TORONTO -- When the Red Sox needed a big swing on Thursday night at Rogers Centre, J.D. Martinez provided it. And earlier in the game, when they needed a big catch on a fly ball to deep right, Martinez also came through.The slugger's three-run shot to right-center with two outs
TORONTO -- When the Red Sox needed a big swing on Thursday night at Rogers Centre, J.D. Martinez provided it. And earlier in the game, when they needed a big catch on a fly ball to deep right, Martinez also came through.
The slugger's three-run shot to right-center with two outs in the fifth and running grab in front of the wall in the first helped lift the Red Sox to 5-4 victory over the Blue Jays in the finale of a nine-game road trip.
"You know, even when he's struggling, you think he's one adjustment away to do damage," said Red Sox manager Alex Cora. "He works so hard at it, he comes back and he goes to the tee and he goes to the cage and he watches video and he's always one adjustment away to change the game."
The Red Sox took six out of nine on the journey to Anaheim, Oakland and Toronto and head back to Boston with a 19-5 record -- the best in the Majors.
Martinez's catch on a drive by Lourdes Gurriel Jr. prevented one and possibly two runs from scoring.
"I was playing in, trying to protect against a little bleeder," Martinez said. "And he put some good wood and I turned around and ran just as fast as I could pretty much and caught up to it."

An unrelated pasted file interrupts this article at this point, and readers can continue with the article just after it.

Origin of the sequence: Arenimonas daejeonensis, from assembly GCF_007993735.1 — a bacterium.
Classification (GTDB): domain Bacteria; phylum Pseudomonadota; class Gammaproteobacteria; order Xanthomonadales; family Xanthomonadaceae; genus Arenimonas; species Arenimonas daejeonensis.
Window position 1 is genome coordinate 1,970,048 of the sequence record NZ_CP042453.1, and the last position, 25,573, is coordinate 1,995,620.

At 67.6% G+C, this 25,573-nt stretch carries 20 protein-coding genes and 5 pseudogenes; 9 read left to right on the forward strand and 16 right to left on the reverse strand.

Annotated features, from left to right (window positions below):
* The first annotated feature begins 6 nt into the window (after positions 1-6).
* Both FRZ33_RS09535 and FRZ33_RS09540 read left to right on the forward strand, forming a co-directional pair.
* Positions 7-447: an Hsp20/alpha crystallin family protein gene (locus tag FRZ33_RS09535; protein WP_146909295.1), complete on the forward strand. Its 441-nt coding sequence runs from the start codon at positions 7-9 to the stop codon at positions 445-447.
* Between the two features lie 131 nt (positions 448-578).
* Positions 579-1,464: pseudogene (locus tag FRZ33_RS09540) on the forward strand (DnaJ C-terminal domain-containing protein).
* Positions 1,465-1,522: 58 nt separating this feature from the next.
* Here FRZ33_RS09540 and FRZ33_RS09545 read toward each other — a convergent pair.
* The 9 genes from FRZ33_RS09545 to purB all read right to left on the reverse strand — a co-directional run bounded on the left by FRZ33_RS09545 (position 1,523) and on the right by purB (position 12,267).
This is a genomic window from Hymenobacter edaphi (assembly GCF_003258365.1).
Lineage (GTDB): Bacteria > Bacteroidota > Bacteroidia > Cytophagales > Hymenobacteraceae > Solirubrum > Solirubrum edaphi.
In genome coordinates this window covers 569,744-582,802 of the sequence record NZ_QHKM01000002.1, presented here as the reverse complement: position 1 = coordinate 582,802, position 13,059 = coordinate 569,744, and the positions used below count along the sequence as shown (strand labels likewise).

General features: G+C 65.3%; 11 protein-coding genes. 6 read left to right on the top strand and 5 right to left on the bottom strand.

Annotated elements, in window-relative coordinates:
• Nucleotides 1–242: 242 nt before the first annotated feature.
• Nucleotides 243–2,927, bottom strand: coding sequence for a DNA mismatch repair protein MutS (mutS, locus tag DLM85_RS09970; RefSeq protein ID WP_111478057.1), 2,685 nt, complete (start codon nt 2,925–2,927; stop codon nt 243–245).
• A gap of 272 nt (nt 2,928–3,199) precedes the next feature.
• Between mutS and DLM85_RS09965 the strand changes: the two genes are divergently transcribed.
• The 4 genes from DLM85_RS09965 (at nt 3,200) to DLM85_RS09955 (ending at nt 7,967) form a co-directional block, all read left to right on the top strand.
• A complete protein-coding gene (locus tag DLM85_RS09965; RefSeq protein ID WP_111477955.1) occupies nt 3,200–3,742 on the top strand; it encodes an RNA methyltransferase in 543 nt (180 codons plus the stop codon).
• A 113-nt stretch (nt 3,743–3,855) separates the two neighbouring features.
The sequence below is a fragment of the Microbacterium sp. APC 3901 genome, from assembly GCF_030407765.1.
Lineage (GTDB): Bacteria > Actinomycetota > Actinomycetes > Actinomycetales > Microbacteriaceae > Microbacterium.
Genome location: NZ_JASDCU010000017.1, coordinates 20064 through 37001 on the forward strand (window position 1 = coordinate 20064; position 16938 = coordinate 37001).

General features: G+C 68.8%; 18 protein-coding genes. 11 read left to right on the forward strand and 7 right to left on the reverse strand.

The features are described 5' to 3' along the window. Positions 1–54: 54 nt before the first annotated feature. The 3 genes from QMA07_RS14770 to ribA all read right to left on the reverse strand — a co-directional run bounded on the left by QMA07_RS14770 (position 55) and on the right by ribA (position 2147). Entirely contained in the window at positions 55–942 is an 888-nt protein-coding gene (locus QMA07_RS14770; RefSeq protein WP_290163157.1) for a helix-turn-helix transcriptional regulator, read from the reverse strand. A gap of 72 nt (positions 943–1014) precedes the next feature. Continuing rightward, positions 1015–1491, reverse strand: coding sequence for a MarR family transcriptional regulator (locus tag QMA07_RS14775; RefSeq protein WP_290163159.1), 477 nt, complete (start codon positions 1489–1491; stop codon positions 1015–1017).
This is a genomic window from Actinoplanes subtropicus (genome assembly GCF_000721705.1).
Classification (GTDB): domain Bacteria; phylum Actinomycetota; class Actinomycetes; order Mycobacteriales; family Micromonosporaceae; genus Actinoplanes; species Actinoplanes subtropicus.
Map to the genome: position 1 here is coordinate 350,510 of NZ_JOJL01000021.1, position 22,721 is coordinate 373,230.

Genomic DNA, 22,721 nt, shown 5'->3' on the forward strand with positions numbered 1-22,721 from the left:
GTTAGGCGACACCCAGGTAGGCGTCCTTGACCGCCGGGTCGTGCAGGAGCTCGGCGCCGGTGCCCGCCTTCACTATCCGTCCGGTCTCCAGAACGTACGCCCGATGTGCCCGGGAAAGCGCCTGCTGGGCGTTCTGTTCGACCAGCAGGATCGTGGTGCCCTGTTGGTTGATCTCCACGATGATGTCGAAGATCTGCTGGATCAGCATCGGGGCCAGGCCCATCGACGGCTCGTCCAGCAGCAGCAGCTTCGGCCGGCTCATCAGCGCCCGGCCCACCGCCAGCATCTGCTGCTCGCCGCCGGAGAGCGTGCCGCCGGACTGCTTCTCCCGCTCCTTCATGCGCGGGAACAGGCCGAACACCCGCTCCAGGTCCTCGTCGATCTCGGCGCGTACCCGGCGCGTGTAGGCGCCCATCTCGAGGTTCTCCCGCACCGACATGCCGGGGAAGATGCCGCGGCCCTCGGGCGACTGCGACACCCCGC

The homer couldn't have come at a better time, as it swung the score from a 3-2 deficit to a 5-3 lead for Boston.
"Big, obviously, it put us ahead," Martinez said. "So, huge. Seems like lately we've kind of been scuffling a little bit at the plate, trying to put up runs, so to get it done was huge."
Martinez smacked a first-pitch, 88.9-mph fastball from Jays right-hander Marco Estrada to give ace Chris Sale his first lead of the night.
"That's the kind of guy he is," Sale said. "He does some pretty incredible things with that bat, and I'm appreciative of it tonight."
It was Martinez's fifth homer of the season, and the type of big hit the Red Sox envisioned when they signed him to a five-year, $110 million contract during Spring Training.
"That's why we signed him," Cora said. "He's making a difference and I think he's going to be better throughout the year."
As for Sale, he wasn't at his best, but he did enough to get the win. The lefty (2-1, 2.31 ERA) allowed four hits and three runs, including solo shots by Devon Travis and Justin Smoak. He walked two and struck out four.
"A dogfight from the get-go," Sale said. "Giving up a run in the first three innings is tough, but I got some stuff from A.C. and [pitching coach] Dana [LeVangie] came and sat down, and we kind of mixed some things up. The lineup today showed up. They carried us through that. But through and through, it was a grind."
The bullpen took it home. Matt Barnes worked out of jams in the seventh and eighth, and Craig Kimbrel pitched for the third straight day and got the save, his seventh.